Yet despite the country’s great loss of blood and treasure, there is little sense of sacrifice on the home front. Indeed, in its first six years, the Bush administration has requested, and Congress has approved, a series of major tax cuts. Lawmakers have lowered and flattened rates for the individual income tax, initiated a repeal of the estate tax, eased the burden on capital gains and corporate dividends, reduced the so-called marriage penalty, and enacted a slew of new deductions, credits, and other special-interest provisions. When combined with a steady increase in military, domestic, and entitlement spending, these cuts have turned a projected $5.6 trillion surplus over the 10-year budget window into a $2.7 trillion deficit.

This contrast—between an active war effort on one hand and substantial tax cuts on the other—has no precedent in American history. Beginning with the War of 1812, special taxes have supported every major military conflict in our nation’s history. Moreover, many levies have outlasted the wars they financed. Politicians like to talk about their plans for revamping the country’s tax system, but important tax reform usually happens when it must, not when it should. War has been the most important catalyst for long-term, structural change in the nation’s fiscal system. Indeed, the history of America’s tax system can be written largely as a history of America’s wars.

Enactment of the Bush tax cuts has called into question the once-axiomatic relationship between war and taxes. The historical incongruity of Congress reducing taxes while increasing spending on the war in Iraq has provided fodder to administration critics who, like the anonymous Senator calling for increased taxes to pay for the war in Vietnam, have wondered publicly if the country has betrayed its tradition of wartime fiscal sacrifice. As one pundit declared in a typical statement, “in his determination to cut taxes even while waging war in Iraq, President Bush is bucking history.” Yet another bemoaned, “since 9/11, our government has asked no sacrifice of civilians other than longer waits at airplane security. We’ve even been rewarded with a prize that past generations would have found as jaw-dropping as space travel: a wartime dividend in the form of tax cuts.”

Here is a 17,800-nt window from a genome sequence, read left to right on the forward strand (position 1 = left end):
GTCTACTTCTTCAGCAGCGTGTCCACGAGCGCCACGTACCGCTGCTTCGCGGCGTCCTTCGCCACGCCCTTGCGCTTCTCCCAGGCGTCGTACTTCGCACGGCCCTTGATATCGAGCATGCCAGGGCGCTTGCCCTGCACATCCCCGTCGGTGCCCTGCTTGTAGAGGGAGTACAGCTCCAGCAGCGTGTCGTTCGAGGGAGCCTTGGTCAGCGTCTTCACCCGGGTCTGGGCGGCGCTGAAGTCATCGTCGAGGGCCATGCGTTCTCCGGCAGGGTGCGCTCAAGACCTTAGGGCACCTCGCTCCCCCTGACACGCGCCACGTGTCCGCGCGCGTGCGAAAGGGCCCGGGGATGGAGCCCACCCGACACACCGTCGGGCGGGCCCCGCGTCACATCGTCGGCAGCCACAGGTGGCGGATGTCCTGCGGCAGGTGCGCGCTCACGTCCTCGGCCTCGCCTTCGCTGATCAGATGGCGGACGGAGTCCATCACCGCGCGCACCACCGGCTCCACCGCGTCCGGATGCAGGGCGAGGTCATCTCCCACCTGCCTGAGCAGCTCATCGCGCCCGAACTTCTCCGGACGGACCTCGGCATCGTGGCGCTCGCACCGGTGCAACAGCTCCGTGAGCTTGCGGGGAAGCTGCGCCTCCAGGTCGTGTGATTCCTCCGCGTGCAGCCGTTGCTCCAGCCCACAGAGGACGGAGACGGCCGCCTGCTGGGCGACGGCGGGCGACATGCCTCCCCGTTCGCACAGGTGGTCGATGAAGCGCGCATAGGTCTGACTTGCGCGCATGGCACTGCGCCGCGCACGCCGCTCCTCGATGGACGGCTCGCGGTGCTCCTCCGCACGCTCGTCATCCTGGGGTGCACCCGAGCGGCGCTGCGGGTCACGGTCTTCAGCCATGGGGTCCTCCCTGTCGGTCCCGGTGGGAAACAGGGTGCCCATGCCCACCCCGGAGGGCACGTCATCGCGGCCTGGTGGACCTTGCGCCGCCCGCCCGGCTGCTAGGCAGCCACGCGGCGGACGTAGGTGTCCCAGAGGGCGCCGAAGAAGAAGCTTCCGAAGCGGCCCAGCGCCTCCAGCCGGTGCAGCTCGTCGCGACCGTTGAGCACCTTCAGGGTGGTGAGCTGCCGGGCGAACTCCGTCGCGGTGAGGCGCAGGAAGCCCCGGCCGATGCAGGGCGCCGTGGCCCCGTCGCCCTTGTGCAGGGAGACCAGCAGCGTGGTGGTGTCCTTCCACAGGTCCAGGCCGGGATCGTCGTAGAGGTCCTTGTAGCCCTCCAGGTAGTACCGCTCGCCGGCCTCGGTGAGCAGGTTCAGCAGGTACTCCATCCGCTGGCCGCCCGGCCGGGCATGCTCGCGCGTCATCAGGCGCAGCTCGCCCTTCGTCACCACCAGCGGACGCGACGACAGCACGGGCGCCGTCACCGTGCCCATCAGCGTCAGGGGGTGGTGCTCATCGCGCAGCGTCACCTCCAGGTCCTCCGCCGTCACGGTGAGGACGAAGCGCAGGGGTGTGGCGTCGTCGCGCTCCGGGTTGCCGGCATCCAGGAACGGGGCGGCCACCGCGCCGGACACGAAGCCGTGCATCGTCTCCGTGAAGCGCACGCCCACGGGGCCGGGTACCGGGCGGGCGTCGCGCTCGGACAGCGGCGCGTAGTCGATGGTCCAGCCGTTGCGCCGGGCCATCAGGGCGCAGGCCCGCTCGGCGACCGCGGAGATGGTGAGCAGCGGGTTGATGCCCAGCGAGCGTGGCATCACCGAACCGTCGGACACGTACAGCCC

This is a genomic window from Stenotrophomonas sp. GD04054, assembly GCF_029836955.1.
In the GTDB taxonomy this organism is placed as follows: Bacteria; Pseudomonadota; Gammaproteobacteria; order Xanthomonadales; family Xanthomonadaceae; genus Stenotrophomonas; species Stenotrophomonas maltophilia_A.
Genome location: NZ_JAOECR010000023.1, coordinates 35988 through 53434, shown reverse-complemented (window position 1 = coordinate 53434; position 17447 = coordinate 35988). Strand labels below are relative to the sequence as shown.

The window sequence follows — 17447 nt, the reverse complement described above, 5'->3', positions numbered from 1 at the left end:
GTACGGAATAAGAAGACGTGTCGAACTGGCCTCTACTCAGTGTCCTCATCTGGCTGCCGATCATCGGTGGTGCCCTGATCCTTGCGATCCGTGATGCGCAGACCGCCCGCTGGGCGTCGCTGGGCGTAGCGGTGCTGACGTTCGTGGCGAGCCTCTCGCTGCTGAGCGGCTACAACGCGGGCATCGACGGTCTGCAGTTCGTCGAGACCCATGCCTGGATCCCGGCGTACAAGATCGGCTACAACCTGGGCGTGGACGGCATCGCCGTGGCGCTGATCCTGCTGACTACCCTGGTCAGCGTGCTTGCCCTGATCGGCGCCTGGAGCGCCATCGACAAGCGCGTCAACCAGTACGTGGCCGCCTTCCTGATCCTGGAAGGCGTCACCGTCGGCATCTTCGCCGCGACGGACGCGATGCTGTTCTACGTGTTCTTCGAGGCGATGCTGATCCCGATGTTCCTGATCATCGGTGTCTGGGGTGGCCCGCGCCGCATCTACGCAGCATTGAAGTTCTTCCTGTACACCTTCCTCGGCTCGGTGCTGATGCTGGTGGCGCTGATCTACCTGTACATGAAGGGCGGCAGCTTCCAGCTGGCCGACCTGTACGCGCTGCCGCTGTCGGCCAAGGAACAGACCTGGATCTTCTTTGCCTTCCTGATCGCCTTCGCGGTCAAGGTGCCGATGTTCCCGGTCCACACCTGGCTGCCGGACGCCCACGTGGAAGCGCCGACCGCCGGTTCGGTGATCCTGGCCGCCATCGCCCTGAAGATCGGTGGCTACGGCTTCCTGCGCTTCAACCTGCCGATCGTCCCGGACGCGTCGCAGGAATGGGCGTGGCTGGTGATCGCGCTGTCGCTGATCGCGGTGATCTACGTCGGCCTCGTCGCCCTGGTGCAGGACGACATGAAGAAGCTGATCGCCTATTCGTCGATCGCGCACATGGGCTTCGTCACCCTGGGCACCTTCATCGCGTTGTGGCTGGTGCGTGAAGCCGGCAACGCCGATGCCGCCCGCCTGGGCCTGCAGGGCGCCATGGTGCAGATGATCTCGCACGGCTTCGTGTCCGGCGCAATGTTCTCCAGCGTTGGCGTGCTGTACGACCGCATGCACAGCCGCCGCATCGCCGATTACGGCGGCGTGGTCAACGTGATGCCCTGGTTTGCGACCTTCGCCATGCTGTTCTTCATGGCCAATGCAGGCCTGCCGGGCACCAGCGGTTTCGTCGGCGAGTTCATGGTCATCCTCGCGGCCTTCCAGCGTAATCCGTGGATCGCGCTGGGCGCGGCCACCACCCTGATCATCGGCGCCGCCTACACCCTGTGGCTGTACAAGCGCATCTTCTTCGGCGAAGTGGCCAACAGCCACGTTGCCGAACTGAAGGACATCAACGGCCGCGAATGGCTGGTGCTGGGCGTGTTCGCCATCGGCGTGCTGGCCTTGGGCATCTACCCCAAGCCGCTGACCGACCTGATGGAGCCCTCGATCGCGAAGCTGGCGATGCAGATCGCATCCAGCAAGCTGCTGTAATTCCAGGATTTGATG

Underlying these comments is an inescapable fact: the United States has a strong tradition of wartime fiscal sacrifice, and the Bush tax cuts mark an abrupt departure from that tradition. As we hope to illustrate, however, America’s history of wartime taxation is not quite the heroic tale that many Bush critics seem to imply. Although taxes have typically gone up during times of war, the claim that “we have always accepted heavier burdens as the price those at home pay to support those under fire on the front” misses much of the complexity of American history. Indeed, as a nation, our commitment to wartime fiscal sacrifice has always been uneasy—and more than a little ambiguous. In some wars, political leaders have asked Americans to accept new taxes as the price of freedom and security. But in others, they have tried to delay, deny, and obscure the trade-off between guns and butter. And even when Americans have embraced the call for sacrifice, their elected representatives have often made room for self-indulgence, easing burdens for some constituents while raising them for others.

Exaggerating the American tradition of wartime fiscal sacrifice is understandable but unfortunate. History is most usable, at least for politicians, when it can be recast as a morality play. But it is most valuable, at least for the rest of us, when it honestly probes the inconvenient truths of human nature and political struggle. In our search for the historical context of current debates, we should be careful not to compare today’s policies to some cardboard cutout version of an imagined past. [...continue reading...]

    Posted by on Saturday, May 17, 2008 at 01:17 PM in Budget Deficit, Economics, Fiscal Policy, Iraq and Afghanistan, Taxes | Permalink  TrackBack (0)  Comments (19)